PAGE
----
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I like this movie. :-)


This is a rare one for an entry in this series that was not written by me: I've seen it. I like it, too.

Daniel Nichols wrote about it on the Caelum et Terra blog (ten years ago!):


I agree with him about Therese--and the rest, too.


This looks great. Our countywide library system has six(!) copies, so my getting one will not be a problem!

I guess that's because PA has the 5th or 6th highest Jewish population in the country.

One thing I didn't include, but which I found interesting was this from Wikipedia.

The film was not directed at the Haredi film consumer, since Haredim do not go to movie theatres. Nonetheless, it attracted much attention and this led to heavy downloading and infringement of the movie from people who otherwise had no access to see the film. After inquiries from people who had watched unauthorized copies of the film asking how to pay, pashkvilen were put up in Haredi neighbourhoods. The advertisements told the public of the financial problem that resulted from the file sharing, a reminder of the prohibition against stealing and included a post office box and telephone number in which to pay with a credit card. Another way to repay the makers of the movie was to call movie theatres, order tickets, and not show up.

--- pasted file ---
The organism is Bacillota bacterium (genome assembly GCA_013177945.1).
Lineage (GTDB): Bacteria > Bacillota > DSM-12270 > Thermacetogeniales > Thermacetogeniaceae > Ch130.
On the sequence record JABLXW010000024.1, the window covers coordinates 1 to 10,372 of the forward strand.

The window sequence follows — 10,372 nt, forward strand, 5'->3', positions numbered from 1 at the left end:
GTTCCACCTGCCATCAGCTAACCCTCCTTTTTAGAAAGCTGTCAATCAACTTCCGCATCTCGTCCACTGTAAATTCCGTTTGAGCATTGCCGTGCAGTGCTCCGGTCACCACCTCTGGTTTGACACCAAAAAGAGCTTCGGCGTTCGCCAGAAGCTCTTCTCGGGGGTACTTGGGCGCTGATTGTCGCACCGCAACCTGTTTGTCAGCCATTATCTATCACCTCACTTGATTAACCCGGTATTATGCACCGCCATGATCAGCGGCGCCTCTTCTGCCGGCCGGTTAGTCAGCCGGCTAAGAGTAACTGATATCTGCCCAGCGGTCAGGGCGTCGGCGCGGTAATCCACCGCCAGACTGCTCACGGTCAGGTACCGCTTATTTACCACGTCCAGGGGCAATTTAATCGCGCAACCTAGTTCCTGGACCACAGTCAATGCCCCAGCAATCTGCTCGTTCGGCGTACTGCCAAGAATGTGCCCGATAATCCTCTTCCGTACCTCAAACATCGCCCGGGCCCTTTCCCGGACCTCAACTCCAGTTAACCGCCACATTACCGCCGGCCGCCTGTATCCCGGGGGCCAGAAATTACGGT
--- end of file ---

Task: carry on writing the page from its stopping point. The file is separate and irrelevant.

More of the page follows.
That's funny. I guess a lot of them paid.

"I guess that's because PA has the 5th or 6th highest Jewish population in the country."

I did not know that about the state, but there is a fairly large population here in Pittsburgh.

Are documentaries all right?


Sure, why not?

Thanks for this, Janet. Hadn't heard of this movie before. I found a copy of it in my public library and watched it a few nights ago. What I liked most about it was the rabbi's admonition to the husband that his first responsibility in life was to make his wife happy and also the wife's exuberant prayer-talking to God. Actually, the wife pretty much made the movie work for me.

You're welcome. Yes, she was great.


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